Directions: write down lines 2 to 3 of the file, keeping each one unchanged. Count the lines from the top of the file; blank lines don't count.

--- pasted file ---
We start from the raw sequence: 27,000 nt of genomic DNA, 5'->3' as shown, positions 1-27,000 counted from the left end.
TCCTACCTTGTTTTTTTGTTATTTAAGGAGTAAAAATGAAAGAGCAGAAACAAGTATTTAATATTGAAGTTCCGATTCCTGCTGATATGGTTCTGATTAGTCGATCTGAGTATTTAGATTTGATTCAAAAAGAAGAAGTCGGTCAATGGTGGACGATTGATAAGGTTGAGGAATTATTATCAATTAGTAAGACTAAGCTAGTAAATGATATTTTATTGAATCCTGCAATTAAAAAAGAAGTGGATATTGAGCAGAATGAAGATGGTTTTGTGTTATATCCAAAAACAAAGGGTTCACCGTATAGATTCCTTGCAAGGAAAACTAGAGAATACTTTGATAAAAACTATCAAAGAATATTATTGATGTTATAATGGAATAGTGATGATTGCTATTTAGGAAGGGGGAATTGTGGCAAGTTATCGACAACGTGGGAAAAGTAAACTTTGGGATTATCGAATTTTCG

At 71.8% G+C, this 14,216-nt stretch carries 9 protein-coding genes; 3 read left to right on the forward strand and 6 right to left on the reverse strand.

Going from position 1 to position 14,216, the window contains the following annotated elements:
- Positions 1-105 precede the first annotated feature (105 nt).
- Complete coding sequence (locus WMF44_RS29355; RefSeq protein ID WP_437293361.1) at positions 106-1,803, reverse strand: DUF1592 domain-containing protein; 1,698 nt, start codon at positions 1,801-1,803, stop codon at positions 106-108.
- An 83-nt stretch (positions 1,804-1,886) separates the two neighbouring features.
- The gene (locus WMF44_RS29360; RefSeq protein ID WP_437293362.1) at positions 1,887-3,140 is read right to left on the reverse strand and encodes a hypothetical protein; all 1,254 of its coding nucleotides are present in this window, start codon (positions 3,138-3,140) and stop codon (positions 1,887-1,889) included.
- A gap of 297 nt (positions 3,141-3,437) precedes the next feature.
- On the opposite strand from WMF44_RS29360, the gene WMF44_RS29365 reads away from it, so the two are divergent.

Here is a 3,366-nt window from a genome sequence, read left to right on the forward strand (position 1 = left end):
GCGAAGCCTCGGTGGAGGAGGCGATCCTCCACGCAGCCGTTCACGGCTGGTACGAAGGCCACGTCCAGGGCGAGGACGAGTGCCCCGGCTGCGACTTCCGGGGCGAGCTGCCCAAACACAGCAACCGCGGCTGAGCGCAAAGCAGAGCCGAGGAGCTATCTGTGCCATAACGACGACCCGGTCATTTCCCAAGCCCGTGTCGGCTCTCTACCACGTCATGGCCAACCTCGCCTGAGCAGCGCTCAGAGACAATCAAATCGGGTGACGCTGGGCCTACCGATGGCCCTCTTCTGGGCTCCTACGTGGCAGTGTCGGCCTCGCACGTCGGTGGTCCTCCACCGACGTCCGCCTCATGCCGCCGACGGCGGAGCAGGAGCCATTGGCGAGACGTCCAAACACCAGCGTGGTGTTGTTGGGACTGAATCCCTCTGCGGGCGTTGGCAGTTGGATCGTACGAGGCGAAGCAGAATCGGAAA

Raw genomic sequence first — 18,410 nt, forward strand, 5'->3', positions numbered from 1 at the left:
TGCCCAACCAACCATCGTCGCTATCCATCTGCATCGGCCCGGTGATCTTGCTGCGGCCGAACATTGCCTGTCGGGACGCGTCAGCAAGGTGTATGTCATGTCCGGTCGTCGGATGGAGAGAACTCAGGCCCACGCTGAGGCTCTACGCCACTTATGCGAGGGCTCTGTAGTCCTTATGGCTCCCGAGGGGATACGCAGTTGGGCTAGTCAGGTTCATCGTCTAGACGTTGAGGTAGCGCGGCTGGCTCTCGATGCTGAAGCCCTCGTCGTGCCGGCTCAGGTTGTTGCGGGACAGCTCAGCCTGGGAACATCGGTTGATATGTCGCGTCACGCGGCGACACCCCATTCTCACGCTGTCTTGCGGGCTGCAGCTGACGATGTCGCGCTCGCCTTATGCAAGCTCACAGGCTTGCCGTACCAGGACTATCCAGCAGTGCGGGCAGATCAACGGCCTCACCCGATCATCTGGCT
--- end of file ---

TCCTACCTTGTTTTTTTGTTATTTAAGGAGTAAAAATGAAAGAGCAGAAACAAGTATTTAATATTGAAGTTCCGATTCCTGCTGATATGGTTCTGATTAGTCGATCTGAGTATTTAGATTTGATTCAAAAAGAAGAAGTCGGTCAATGGTGGACGATTGATAAGGTTGAGGAATTATTATCAATTAGTAAGACTAAGCTAGTAAATGATATTTTATTGAATCCTGCAATTAAAAAAGAAGTGGATATTGAGCAGAATGAAGATGGTTTTGTGTTATATCCAAAAACAAAGGGTTCACCGTATAGATTCCTTGCAAGGAAAACTAGAGAATACTTTGATAAAAACTATCAAAGAATATTATTGATGTTATAATGGAATAGTGATGATTGCTATTTAGGAAGGGGGAATTGTGGCAAGTTATCGACAACGTGGGAAAAGTAAACTTTGGGATTATCGAATTTTCG

At 71.8% G+C, this 14,216-nt stretch carries 9 protein-coding genes; 3 read left to right on the forward strand and 6 right to left on the reverse strand.